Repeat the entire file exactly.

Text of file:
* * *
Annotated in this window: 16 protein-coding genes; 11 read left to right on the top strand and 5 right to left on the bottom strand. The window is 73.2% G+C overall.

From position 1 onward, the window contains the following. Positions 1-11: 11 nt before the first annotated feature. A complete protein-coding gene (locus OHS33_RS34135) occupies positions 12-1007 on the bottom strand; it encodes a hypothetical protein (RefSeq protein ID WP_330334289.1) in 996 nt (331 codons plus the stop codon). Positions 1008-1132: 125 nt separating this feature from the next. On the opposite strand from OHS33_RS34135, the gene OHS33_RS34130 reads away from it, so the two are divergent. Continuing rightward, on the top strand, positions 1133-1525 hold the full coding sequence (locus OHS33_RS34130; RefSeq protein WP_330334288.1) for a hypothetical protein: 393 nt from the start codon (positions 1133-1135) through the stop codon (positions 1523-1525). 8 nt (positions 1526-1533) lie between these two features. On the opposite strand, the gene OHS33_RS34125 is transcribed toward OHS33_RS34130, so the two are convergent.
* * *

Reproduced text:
Annotated in this window: 16 protein-coding genes; 11 read left to right on the top strand and 5 right to left on the bottom strand. The window is 73.2% G+C overall.

From position 1 onward, the window contains the following. Positions 1-11: 11 nt before the first annotated feature. A complete protein-coding gene (locus OHS33_RS34135) occupies positions 12-1007 on the bottom strand; it encodes a hypothetical protein (RefSeq protein ID WP_330334289.1) in 996 nt (331 codons plus the stop codon). Positions 1008-1132: 125 nt separating this feature from the next. On the opposite strand from OHS33_RS34135, the gene OHS33_RS34130 reads away from it, so the two are divergent. Continuing rightward, on the top strand, positions 1133-1525 hold the full coding sequence (locus OHS33_RS34130; RefSeq protein WP_330334288.1) for a hypothetical protein: 393 nt from the start codon (positions 1133-1135) through the stop codon (positions 1523-1525). 8 nt (positions 1526-1533) lie between these two features. On the opposite strand, the gene OHS33_RS34125 is transcribed toward OHS33_RS34130, so the two are convergent.